These exercises seem to be limited by the edges of the paper, but they should be understood as paradigms of other participatory actions, which could be carried out in public space. (Jonathan cited a couple of examples, but unfortunately, they are still not published on the web.)
Conditional Drawings challenge the logic of bottom-up and top-down organisation of participatory art projects. The appearance of the mistake in the process refreshes also the input over time, so the initial conditions of the process do not remain unvaried. It is a reminder that we should keep our eye on the entirety of the process over time.
This can be confronted with other two Sol LeWitt's Sentences. “28) Once the idea of the piece is established in the artist's mind and the final form is decided, the process is carried out blindly. 29) The process is mechanical and should not be tampered with. It should run its course.”
So, contrary to expectations, more stricter the rules are, more sensible parts of the environment are highlighted, but we should try not to forget the rules.
“Avoid arbitrary randomness.
Difference should have a reason.
Use rules as constraints.
Constraints sharpen the perspective on the process and stimulate play within the limitations.”
These statements are certainly useful, but the constraint is not an unsurpassable wall. Improvisation emerges, and some of Conditional Design projects nuance the constraint.
Returning to the initial part of the manifesto:
“The process produces formations rather than forms.”
This is a significant distinction, as it draws the line between the definite result, and a possibly infinite series of possible outcomes or formations.
“We search for unexpected but correlative, emergent patterns.”
This is highlighted in the public space project the group distributed the stickers to be glued on the floor following a single rule, not to put them from other stickers at greater distance than the length of the sticker. A multitude of persons, respecting the rules, eventually used them in a variety of manners. Highly organised forms surfaced, as well as pretty unordered ones.
“Even though a process has the appearance of objectivity, we realize the fact that it stems from subjective intentions.“
This is a significant statement, as we should bear in mind that we are those who invent the logic or the rules. It is a back and forth movement between our subjectivity and subjectivity-made-logic, provisional objectivity. As Jonathan says: “maybe the input fights, or collaborates with logic, maybe it dances with it (..)”. This constitutes the poetic part of any process.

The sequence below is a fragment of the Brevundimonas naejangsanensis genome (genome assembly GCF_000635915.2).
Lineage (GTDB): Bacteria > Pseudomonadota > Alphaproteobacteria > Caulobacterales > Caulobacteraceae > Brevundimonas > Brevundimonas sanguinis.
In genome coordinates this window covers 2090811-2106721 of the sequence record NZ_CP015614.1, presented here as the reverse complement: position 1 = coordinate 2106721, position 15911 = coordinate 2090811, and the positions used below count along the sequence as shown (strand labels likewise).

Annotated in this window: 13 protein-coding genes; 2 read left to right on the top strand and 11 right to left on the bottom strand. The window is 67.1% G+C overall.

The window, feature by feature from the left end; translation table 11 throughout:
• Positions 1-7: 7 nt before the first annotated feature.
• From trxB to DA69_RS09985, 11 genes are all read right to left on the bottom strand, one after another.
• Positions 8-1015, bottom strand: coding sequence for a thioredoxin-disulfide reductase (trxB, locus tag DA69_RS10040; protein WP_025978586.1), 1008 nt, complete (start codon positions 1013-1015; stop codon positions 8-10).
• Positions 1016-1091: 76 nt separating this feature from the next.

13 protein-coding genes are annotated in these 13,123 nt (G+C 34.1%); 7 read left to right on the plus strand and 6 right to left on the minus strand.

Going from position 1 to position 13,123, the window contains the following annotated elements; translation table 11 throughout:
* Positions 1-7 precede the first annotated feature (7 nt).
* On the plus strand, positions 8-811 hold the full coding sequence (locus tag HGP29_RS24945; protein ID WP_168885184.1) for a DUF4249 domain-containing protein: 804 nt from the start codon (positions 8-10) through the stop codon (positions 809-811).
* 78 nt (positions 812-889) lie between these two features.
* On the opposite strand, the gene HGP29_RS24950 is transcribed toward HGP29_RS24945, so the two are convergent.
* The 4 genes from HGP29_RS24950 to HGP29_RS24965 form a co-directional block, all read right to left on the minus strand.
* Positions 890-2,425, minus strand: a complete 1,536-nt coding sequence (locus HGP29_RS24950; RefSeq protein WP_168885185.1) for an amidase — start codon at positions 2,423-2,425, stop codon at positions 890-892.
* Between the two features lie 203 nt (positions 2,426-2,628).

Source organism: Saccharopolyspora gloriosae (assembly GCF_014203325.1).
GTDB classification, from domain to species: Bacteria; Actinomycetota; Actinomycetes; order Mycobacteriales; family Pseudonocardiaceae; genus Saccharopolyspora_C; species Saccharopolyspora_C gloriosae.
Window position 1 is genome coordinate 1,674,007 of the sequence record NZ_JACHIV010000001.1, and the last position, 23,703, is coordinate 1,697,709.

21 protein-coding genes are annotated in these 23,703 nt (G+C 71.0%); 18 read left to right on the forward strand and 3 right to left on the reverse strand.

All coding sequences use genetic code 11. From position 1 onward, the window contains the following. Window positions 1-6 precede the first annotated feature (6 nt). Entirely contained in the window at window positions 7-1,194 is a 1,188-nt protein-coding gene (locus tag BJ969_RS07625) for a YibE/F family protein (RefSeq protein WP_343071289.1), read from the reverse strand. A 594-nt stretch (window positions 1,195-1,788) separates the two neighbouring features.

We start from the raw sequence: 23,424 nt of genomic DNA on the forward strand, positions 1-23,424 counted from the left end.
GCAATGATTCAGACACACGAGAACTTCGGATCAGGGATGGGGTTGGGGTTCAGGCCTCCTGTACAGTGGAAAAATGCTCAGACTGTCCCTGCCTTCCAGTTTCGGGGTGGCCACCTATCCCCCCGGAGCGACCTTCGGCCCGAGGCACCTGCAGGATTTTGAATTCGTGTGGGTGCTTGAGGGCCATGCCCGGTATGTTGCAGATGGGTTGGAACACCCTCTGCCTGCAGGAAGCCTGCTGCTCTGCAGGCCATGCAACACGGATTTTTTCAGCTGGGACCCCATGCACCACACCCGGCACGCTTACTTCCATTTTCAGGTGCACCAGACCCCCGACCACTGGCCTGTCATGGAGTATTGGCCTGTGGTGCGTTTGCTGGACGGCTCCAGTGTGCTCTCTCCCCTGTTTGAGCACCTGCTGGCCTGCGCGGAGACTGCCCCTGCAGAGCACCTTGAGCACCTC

These are some ideas that can be quite useful in arts in general. Many an art project is way too often closed by the a priori established and fixed input and logic, so it seems only like their mechanical realisation. Worst of all, this makes the whole project entirely predictable and dull.Conditional Design, instead, is not anchored on conditions, but it springs from them.An interesting example of playing with logic happened during the “Inane Asylum” project by Ben Davis in New York in 2006. Funnily, it also involved a kind of taping the floor. “Ten foreign-born artists seeking "creative asylum" (a rare status granted to a handful of cultural-capital-rich supplicants each year) were locked into the cavernous White Box space for five days. Each was allotted a cot and a small square of bare floor, demarcated by masking tape. A list of rules, posted on a whiteboard, banned participants from speaking languages other than English, talking to other contestants and leaving their spaces without permission.”
What happened over time is that the artists asked visitors to bring them new objects, and, one of the participants, Dušanka Komnenić, got hold of more masking tape so she eventually moved her confinement around the space, eventually reaching the door.
There can be many other examples as well.
So, I understand the Conditional Design's equation as a trialectical, not a linear, movement, something like this: